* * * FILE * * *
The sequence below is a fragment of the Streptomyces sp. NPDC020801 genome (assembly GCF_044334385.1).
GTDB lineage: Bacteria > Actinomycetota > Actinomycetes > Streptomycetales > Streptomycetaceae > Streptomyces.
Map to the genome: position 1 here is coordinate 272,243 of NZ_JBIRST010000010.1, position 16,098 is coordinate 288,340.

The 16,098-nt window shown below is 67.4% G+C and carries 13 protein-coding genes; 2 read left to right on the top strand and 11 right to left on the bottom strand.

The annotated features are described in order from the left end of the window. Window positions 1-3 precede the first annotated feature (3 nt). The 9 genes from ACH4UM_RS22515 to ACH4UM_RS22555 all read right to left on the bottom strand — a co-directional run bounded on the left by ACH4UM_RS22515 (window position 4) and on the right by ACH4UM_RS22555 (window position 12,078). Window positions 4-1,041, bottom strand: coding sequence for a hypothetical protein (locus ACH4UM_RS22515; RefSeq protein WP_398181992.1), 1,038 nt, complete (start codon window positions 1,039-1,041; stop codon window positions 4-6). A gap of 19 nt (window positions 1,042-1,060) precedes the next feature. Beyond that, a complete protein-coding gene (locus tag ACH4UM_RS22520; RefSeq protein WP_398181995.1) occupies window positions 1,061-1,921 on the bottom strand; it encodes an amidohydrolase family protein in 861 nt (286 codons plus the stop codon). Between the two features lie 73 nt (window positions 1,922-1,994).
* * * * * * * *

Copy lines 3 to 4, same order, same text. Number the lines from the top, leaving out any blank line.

Map to the genome: position 1 here is coordinate 272,243 of NZ_JBIRST010000010.1, position 16,098 is coordinate 288,340.

The 16,098-nt window shown below is 67.4% G+C and carries 13 protein-coding genes; 2 read left to right on the top strand and 11 right to left on the bottom strand.